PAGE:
Spotting the winners among tech initial public offerings is a lottery. I was on assignment in the US in 2004 when Google floated and wrongly decided it couldn’t succeed because it would be strangled by film makers, publishers and the recording industry besieging it with copyright lawsuits.
The search engine was such a powerful tool that the shares of renamed parent Alphabet have shot up since then.
There is reason to carefully scrutinise digital firms coming to market in a tech bubble.
Launch: Google and Nasdaq executives including Google co-Founder Larry Page, (centre), at Google’s Nasdaq stock listing in New York City in 2004
The terrific reception for the float of Manchester-based online fitness and beauty outfit The Hut Group obviously is welcome for a London Stock Exchange seeking to lead Europe as a centre for tech trading.
The wisdom in allowing a company to be so dominated by founder, gorgeous Matt Moulding, gives serious pause.
The best thing going for The Hut is the support of former Tesco boss Sir Terry Leahy (his current stake is worth £88million), who also helped bring discount chain B&M to market.
Whether one believes in the muscle-building qualities of Myprotein or not, the real value in The Hut is likely to be in its proprietary technology, which could possibly make it the Ocado of the body beautiful.
More in the tradition of California spin-outs is Snowflake, which raised £2.5billion in New York this week, valuing the enterprise at £23billion. Snowflake operates in the cloud data sector.
The cloud has been a huge driver of value for both Amazon and Salesforce. Snowflake also has the backing of Silicon Valley venture capital pioneer Sequoia, headed by Brit Michael Moritz who helped bring Google, Oracle and Nvidia to public markets.
As fascinating, is the march of Swedish fintech creation Klarna. A new fundraising led by Silver Lake Partners led to its valuation surging to just over £8billion, making it among the most valuable fintech firms in Europe now that Germany’s Wirecard has imploded.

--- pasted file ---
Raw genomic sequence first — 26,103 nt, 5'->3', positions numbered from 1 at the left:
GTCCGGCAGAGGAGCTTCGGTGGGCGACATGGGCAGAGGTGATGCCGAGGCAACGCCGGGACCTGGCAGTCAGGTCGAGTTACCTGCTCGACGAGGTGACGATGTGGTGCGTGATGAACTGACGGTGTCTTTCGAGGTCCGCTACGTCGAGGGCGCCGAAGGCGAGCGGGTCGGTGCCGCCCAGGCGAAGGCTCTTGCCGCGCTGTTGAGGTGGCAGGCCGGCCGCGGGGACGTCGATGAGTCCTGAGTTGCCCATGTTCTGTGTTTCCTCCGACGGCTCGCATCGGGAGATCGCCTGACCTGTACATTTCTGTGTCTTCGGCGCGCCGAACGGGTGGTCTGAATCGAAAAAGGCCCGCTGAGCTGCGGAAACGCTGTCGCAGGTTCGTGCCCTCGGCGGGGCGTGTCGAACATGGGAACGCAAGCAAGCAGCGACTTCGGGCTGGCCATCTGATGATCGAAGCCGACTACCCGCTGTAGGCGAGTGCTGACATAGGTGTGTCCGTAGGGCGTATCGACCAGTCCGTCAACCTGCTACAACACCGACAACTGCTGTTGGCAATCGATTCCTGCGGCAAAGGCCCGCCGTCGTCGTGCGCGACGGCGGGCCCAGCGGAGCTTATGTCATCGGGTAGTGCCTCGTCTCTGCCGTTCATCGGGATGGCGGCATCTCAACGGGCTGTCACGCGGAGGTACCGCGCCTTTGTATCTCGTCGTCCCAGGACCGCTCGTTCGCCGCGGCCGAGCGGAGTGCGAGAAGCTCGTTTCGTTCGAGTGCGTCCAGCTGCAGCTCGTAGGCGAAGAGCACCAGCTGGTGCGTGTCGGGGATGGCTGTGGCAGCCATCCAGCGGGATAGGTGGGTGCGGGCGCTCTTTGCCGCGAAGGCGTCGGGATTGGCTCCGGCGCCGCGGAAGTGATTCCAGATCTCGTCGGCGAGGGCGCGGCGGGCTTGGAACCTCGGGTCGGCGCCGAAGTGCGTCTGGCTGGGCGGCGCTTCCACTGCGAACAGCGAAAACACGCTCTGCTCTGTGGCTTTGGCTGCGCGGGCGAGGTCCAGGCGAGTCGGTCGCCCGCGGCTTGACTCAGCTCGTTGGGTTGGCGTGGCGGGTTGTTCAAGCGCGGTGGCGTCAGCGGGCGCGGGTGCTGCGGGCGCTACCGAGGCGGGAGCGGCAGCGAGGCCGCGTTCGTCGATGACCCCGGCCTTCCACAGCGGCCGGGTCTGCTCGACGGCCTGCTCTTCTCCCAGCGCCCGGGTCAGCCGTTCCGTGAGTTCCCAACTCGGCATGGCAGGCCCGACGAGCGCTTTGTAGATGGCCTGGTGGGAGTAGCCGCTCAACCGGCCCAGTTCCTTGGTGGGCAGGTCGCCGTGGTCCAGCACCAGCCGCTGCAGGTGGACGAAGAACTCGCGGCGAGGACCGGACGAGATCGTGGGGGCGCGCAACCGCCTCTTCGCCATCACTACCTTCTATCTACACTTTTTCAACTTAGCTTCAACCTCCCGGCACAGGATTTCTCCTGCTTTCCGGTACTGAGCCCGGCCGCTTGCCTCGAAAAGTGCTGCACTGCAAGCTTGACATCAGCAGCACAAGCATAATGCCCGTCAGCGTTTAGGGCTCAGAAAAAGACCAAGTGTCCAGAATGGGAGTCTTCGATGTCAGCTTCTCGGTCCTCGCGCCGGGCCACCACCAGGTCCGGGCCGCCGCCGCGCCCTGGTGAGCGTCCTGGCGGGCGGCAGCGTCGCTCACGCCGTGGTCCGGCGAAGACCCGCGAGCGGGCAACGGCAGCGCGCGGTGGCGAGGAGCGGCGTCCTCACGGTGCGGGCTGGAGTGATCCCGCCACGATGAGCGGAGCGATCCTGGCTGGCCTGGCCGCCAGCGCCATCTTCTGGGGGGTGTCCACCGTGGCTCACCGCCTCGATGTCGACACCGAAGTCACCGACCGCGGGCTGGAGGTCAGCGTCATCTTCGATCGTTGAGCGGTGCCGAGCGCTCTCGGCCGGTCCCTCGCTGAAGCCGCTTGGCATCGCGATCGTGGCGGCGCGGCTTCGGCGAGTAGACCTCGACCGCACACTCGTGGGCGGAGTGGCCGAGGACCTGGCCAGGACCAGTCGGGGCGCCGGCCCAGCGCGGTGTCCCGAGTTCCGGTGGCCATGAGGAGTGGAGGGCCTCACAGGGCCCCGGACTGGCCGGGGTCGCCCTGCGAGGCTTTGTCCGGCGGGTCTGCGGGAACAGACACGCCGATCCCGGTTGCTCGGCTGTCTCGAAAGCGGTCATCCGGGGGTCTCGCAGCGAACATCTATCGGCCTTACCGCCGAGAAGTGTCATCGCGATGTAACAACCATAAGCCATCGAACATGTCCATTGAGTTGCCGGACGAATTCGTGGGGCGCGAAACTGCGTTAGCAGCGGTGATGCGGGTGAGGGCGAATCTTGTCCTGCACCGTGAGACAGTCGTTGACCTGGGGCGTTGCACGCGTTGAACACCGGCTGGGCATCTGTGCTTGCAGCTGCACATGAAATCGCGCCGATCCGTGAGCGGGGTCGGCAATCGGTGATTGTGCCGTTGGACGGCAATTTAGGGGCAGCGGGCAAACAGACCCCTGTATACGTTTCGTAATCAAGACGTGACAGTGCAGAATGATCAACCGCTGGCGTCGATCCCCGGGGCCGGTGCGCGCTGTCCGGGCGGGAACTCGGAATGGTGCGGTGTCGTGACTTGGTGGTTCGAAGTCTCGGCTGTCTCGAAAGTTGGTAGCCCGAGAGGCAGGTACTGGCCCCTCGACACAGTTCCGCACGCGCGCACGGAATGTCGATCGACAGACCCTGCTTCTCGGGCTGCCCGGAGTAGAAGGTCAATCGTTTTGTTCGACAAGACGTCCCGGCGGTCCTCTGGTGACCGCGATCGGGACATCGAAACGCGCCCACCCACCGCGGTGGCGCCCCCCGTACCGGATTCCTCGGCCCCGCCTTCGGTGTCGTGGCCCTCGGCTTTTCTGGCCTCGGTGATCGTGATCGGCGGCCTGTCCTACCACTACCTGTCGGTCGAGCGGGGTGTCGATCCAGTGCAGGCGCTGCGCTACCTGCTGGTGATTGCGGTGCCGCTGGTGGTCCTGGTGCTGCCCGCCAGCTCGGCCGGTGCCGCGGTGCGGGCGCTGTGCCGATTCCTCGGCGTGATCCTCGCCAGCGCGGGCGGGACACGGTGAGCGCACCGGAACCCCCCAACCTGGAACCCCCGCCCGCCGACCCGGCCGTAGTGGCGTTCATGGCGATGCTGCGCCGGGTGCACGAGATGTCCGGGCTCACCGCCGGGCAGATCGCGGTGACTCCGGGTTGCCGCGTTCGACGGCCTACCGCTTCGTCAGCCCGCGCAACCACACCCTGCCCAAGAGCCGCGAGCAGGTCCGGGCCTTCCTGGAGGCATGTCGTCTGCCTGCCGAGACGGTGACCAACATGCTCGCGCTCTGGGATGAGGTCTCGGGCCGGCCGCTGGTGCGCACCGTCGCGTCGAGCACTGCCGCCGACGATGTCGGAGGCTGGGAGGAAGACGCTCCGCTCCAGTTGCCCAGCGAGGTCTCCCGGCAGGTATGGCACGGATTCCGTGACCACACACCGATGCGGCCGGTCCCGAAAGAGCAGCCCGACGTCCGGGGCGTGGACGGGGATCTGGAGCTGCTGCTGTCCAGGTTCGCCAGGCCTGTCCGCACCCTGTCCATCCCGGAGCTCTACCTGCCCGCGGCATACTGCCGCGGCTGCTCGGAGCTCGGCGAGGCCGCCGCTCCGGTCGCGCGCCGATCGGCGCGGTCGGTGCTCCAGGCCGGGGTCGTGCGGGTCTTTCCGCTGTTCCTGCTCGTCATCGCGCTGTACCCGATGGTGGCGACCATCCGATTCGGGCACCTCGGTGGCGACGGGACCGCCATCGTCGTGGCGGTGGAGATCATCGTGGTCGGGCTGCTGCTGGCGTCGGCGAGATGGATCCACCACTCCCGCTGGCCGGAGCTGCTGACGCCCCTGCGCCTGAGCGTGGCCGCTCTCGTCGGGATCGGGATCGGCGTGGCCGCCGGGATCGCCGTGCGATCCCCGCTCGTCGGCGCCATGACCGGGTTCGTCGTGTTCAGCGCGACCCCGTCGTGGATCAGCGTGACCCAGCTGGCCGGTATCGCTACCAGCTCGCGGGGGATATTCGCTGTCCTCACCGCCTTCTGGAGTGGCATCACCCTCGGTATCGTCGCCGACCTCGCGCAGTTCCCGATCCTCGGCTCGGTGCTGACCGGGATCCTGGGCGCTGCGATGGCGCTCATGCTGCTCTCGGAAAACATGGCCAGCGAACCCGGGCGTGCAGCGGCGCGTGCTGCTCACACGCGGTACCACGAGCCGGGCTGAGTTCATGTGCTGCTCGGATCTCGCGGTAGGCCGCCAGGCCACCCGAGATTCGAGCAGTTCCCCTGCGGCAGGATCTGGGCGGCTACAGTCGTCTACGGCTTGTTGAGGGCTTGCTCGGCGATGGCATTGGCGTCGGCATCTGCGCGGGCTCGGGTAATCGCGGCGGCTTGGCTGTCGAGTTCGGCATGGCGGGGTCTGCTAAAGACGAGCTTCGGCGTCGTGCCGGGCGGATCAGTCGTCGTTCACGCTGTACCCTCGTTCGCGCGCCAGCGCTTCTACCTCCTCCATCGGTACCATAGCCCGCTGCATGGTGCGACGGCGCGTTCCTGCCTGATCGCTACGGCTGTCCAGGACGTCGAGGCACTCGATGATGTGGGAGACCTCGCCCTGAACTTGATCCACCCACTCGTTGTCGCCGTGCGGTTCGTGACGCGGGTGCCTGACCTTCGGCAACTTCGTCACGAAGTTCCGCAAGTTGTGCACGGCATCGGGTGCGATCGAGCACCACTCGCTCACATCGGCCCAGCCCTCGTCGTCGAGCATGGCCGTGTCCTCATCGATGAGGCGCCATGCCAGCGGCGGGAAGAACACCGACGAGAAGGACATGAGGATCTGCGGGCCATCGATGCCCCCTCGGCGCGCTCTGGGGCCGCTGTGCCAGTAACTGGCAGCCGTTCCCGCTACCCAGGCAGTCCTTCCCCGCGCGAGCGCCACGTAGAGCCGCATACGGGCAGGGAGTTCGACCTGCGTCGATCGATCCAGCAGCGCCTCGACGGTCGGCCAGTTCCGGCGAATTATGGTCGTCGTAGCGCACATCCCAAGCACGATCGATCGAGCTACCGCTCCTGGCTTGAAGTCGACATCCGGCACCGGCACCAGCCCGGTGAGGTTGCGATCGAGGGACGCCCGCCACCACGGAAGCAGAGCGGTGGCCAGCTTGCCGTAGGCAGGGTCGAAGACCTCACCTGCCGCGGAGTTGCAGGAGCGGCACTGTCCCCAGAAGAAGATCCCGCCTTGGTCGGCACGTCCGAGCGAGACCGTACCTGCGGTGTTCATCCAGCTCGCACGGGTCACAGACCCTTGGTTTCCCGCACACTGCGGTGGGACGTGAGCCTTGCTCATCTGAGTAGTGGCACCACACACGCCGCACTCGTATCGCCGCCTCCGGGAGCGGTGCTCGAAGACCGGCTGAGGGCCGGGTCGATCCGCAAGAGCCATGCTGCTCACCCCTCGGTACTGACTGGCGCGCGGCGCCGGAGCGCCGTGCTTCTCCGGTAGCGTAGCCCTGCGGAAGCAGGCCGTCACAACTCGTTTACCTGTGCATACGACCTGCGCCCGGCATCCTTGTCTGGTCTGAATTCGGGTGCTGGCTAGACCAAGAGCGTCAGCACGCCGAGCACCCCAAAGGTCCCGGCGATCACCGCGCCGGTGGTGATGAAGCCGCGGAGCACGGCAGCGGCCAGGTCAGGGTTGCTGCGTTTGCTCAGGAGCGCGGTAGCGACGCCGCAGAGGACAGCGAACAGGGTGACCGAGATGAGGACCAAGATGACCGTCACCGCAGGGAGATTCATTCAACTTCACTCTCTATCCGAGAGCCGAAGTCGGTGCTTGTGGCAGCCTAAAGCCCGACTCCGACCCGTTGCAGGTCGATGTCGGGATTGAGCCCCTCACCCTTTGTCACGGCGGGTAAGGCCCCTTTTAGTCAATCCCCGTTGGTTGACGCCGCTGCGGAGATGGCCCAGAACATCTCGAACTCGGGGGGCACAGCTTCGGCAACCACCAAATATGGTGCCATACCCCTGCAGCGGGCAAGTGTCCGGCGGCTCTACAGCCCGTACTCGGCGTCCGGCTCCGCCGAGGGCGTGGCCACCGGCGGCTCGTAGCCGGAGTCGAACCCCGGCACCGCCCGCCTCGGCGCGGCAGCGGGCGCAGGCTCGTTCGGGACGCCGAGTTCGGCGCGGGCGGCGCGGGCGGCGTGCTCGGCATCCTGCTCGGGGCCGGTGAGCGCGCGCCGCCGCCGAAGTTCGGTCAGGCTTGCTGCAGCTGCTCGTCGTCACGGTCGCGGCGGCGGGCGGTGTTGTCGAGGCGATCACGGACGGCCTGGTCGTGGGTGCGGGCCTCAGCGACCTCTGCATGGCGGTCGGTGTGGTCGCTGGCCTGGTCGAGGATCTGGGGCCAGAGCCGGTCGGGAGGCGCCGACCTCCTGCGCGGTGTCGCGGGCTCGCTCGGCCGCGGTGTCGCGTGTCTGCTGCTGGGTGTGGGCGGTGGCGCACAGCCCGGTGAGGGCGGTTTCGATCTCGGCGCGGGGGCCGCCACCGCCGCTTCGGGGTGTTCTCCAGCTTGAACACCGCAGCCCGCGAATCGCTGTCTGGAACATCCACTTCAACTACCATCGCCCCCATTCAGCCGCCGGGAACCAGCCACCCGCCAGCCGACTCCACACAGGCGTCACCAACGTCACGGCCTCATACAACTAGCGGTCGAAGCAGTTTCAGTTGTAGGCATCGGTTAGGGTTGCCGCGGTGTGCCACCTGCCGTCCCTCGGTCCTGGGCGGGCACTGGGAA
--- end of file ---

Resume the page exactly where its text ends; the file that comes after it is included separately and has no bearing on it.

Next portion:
Klarna has revolutionised online purchases on fashion sites such as H&M through interest rate-free ‘buy now, pay later’ model, a fintech version of what used to be called the never, never.
Consumers are invoiced electronically, paying by instalment. It seeks to become a payment system of choice as Covid-19 has led to a shift to online shopping. Klarna claims 9.5m customers in the UK, 85m worldwide and 12m app users, and has 200,000 retailers signed up.
Money is made from a charge levied on retailers for each transaction. It was able to raise new cash in spite of a big increase in losses in the first half of this year to £46million as a result of Covid.
Buying fast fashion in instalments online, when unemployment is rising across the globe, might not be the most secure model.
But established banks have been so occupied updating and cyber-proofing previous-era IT that they have left space for newcomers such as Monzo and Klarna.
Tech fund raisings make it tricky to separate hype from reality.
As encouraging as foreign investment in UK infrastructure may be, it leaves Britain vulnerable to decisions taken overseas.
Japan’s Hitachi is the latest prospective investor in next-generation British nuclear to give up the ghost.
Hitachi took over the power project at Wylfa in Wales when two German utilities – RWE and E.On – decided the costings made no sense after Angela Merkel suspended all nuclear projects following the Fukushima disaster in 2011.
Japan is blaming the Covid-19 investment climate even though the OECD says the UK will be the fastest-growing G7 economy in 2021, expanding by 7.6 per cent.
If China is taken off the list of potential investors at Sizewell and elsewhere, because of anger over the crackdown in Hong Kong, the Government will fast run out of overseas options.
It could potentially kill two birds with one stone if ministers decided to get fully behind Rolls-Royce’s small modular reactor (SMR) programme based upon the engineering group’s nuclear turbine expertise from submarines.
A regional network of SMRs could ensure that the UK has the base energy supply it needs and provide an important lifeline to Rolls as aerospace orders sag because of the epidemic.
The R&D and technology are alive and well. The Government should assist Rolls in scaling up if necessary, with loan guarantees and equity, and reclaim control of the UK’s nuclear destiny.
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